Just as with many other cultures, embroidery was learned by young girls who used it to embellish their clothes and linens. The detail and workmanship on these items let a prospective spouse know that she was skilled and could take care of a future family. The Ukrainian culture used both whitework and colored threads in their stitching.
Ukrainian drawn thread embroidery is called merezhka. The style of merezhka varied among different regions. One common practice was to incorporate it with other styles of needlework such as cross stitch and cutwork. An interesting note about merezhka is there was a large scale and a small scale version. The small scale version would have been used on finer fabrics such as the fine linen of a shirt to keep the garment more modest. A coarser linen such as a petticoat would be a good place for the large scale stitches.
An evenweave linen is required for this technique. A 25-count piece of fabric is a great piece to start with. You can use much higher counts, such as 40-count, as you progress in your skill level. Traditionally, the fabric would have been unbleached or white. For a 32-count fabric, it is suggested to use a size 20 coton a broder, size 16 coton a broder thread for a 28-count fabric, and a size 12 coton a broder thread for a 25-count fabric.
A linen or cotton thread was the traditional thread, also in a natural or unbleached color. DMC’s coton a broder thread is the suggested thread. When researching another whitework technique, German Schwalm, a conversion to pearl cotton was found as follows:
- Coton a broder #12: Use a size #8 pearl cotton
- Coton a broder #16 and #20: Use a size #12 pearl cotton
- Coton a broder #25 and #30: Use 2 plies of floss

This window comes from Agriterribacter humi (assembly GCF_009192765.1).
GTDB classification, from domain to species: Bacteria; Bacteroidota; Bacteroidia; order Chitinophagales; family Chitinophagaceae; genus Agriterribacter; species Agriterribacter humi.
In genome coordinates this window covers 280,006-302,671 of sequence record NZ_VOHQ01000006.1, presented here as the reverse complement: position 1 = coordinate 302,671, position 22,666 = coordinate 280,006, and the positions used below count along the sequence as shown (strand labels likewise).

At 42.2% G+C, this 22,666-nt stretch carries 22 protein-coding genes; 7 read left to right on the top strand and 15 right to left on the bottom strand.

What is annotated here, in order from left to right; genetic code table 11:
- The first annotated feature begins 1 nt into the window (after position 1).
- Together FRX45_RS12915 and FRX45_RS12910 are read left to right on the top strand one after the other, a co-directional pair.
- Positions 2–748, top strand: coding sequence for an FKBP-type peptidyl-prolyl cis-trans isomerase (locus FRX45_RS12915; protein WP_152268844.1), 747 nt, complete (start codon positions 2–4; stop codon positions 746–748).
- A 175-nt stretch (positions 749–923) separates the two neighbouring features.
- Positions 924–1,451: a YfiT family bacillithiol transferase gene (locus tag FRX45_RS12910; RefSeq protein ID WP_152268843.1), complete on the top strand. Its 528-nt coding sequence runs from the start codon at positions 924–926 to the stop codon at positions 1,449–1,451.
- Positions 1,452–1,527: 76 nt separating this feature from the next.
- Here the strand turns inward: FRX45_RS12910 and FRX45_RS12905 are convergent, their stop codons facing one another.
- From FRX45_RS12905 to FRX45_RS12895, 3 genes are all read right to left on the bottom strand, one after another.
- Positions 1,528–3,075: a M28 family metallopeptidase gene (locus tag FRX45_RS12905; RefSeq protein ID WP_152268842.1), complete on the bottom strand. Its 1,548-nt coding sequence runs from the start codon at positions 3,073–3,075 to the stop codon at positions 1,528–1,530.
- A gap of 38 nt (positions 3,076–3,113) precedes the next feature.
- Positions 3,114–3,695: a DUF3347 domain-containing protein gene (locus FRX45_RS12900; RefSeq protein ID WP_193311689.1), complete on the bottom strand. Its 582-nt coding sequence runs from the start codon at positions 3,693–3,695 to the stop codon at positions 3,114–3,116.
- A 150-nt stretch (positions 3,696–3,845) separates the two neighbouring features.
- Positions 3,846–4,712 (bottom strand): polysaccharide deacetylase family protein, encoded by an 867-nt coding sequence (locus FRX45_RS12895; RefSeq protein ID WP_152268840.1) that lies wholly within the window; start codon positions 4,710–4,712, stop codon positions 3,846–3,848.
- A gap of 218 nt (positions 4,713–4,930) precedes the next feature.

As with other whitework techniques, you will use a tapestry needle. Your needle should be about the same width as a two threads. This allows your threaded needle to pass through pulling the thread with limited stress, yet does not create a large hole in the fabric.
The use of a hoop is a personal choice. It is important to stitch with an even tension to avoid pulling your design out of shape. Some people prefer to use a hoop or stretcher bars, while others prefer to stitch in hand.
Here are two projects that Terri Bay designed and taught at the 2010 Stitcher’s Retreat (bellpull) and 2011 Stitcher’s Retreat (ornament). Many people say it looks like lace net darning. Yes, there is a resemblance in looks, but certainly not in technique.
As shown in the bellpull, the ends are secured with satin stitching. Next a fabric thread on the left side of the satin stitches is cut and pulled out so that a hemstitch (prutyk) can be done along that left side. The bundle of threads are called "chysnytsia".
The inner rows of the bellpull are created one at a time with a layering technique. For the large scale technique two rows of fabric threads are cut and removed according to the pattern. For this row, hemstitching is done for several bundles which creates a double prutyk. The solid part of the row is created with a weaving-like stitch around three chysnytsia bundles. This "weaving" technique is called a Roman stitch.
For the next rows, instead of using a hemstitch, a whip stitch is used to travel along the row length. Roman stitches are used to create the solid parts of this row. This process of layering continues for the additional rows according to the pattern. The right edge is finished with a hemstitch the entire length. Additional stitches are used to create the designs along the edges of the bell pull.
The small scale technique is similar but with only one row of fabric threads being removed. The wrapping only uses two chysnytsia groups. These differences make the stitching finer which works better on items of clothing.
What I found really interesting with this technique is that you can create the design without using the satin stitches to stop the cut thread. Instead, the thread is cut at the center of the design and carefully pulled out from the center to where the edge of the design will begin. The thread is NOT cut off. Instead, it is pinned out of the way and as the rows are stitched, the threads are moved so they face the center of the project. Then when the rows are finished, the fabric threads are taken to the back of the design and they are secured by going under several of the chysnytsia bundles. This is perhaps how the ornament was created without a satin stitch border.
We carry a fabulous book, Ukrainian Drawn Thread Embroidery by Yvette Stanton, that is much more involved and contains many pictures and examples if you want to learn more.
We hope this guide makes your stitching easier and more enjoyable!
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